Encyclopedia of Behavioral Medicine

Living Edition
| Editors: Marc Gellman

Endogenous Opioids/Endorphins/Enkephalin

  • James A. McCubbinEmail author
Living reference work entry
DOI: https://doi.org/10.1007/978-1-4614-6439-6_247-2



Endogenous opioids are neuropeptides with morphine-like activity that are naturally synthesized within the body. These neuropeptides have widespread distribution throughout the central and peripheral nervous systems, and various endocrine and other tissues. Opioids function as neurotransmitters and hormones, with a wide variety of biobehavioral effects in health and disease. Their effects on physiological and psychological responses to intense aversive and appetitive stimuli suggest potentially important roles in the etiology and treatment of self-regulatory disorders of appetite, affect, and adaptation to stress.


Classification of Opioid Peptides and Receptors

Endogenous opioids systems include several different neuroactive peptides that are linked, in turn, to a matrix of distinctive receptor systems. The opioid peptides are divided into basic...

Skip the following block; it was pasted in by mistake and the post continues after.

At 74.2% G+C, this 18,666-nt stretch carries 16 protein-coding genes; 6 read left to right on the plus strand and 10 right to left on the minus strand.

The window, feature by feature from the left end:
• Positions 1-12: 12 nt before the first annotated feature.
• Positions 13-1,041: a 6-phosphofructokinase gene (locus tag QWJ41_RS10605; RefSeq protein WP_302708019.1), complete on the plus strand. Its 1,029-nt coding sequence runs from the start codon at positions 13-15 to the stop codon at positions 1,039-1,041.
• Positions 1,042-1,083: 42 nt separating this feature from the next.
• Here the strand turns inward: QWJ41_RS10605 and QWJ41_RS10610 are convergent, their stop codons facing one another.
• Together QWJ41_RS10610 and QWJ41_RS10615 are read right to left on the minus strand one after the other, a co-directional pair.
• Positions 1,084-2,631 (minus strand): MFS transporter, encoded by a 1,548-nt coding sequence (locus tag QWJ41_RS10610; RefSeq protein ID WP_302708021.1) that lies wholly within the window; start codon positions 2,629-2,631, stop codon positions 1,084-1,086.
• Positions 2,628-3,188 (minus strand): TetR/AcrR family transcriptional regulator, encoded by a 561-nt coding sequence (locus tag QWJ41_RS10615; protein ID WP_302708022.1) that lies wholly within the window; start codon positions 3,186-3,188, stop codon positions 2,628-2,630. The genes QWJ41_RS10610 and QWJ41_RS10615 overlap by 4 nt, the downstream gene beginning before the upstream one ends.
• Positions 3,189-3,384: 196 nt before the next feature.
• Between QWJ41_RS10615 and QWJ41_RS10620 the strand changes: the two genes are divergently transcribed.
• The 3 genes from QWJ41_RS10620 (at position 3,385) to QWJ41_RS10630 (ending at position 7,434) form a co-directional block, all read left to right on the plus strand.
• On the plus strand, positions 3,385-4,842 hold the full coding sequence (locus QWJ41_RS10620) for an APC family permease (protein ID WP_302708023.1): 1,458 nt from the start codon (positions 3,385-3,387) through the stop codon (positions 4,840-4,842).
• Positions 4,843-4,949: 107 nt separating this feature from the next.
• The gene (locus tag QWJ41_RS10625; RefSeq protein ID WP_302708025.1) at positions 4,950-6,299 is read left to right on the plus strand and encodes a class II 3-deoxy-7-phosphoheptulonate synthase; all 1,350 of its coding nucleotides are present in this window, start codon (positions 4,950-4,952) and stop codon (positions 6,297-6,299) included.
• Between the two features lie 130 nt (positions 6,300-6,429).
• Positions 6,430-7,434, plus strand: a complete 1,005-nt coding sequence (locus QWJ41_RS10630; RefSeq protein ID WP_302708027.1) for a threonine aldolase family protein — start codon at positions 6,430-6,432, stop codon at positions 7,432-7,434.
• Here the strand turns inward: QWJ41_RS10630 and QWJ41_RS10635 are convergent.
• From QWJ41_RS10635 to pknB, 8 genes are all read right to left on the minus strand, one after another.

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References and Further Reading

  1. Bruehl, S., McCubbin, J. A., & Harden, R. N. (1999). Theoretical review: Altered pain regulatory systems in chronic pain. Neuroscience and Biobehavioral Reviews, 23, 877–890.CrossRefGoogle Scholar
  2. Koob, G. F., & Le Moal, M. (1997). Drug abuse: Hedonic homeostatic dysregulation. Science, 278, 52–57.CrossRefGoogle Scholar
  3. McCubbin, J. A. (1993). Stress and endogenous opioids: Behavioral and circulatory interactions. Biological Psychology, 35(2), 91–122.CrossRefGoogle Scholar
  4. McCubbin, J. A., Wilson, J. F., Bruehl, S., Ibarra, P., Carlson, C. R., Norton, J. A., et al. (1996). Relaxation training and opioid inhibition of blood pressure response to stress. Journal of Consulting and Clinical Psychology, 64(3), 593–601.CrossRefGoogle Scholar
  5. Merenlender-Wagner, A., Dikshtein, Y., & Yadid, G. (2009). The beta-endorphin role in stress-related psychiatric disorders. Current Drug Targets, 10(11), 1096–1108.CrossRefGoogle Scholar
  6. Reece, A. S. (2011). Hypothalamic opioid-melanocortin appetitive balance and addictive craving. Medical Hypotheses, 76(1), 132–137.  https://doi.org/10.1016/j.mehy.2010.09.002.CrossRefPubMedGoogle Scholar

Copyright information

© Springer Science+Business Media, LLC, part of Springer Nature 2019

Authors and Affiliations

  1. 1.Department of PsychologyClemson UniversityClemsonUSA

Section editors and affiliations

  • Mustafa al’Absi
    • 1
  1. 1.University of Minnesota Medical SchoolDuluthUSA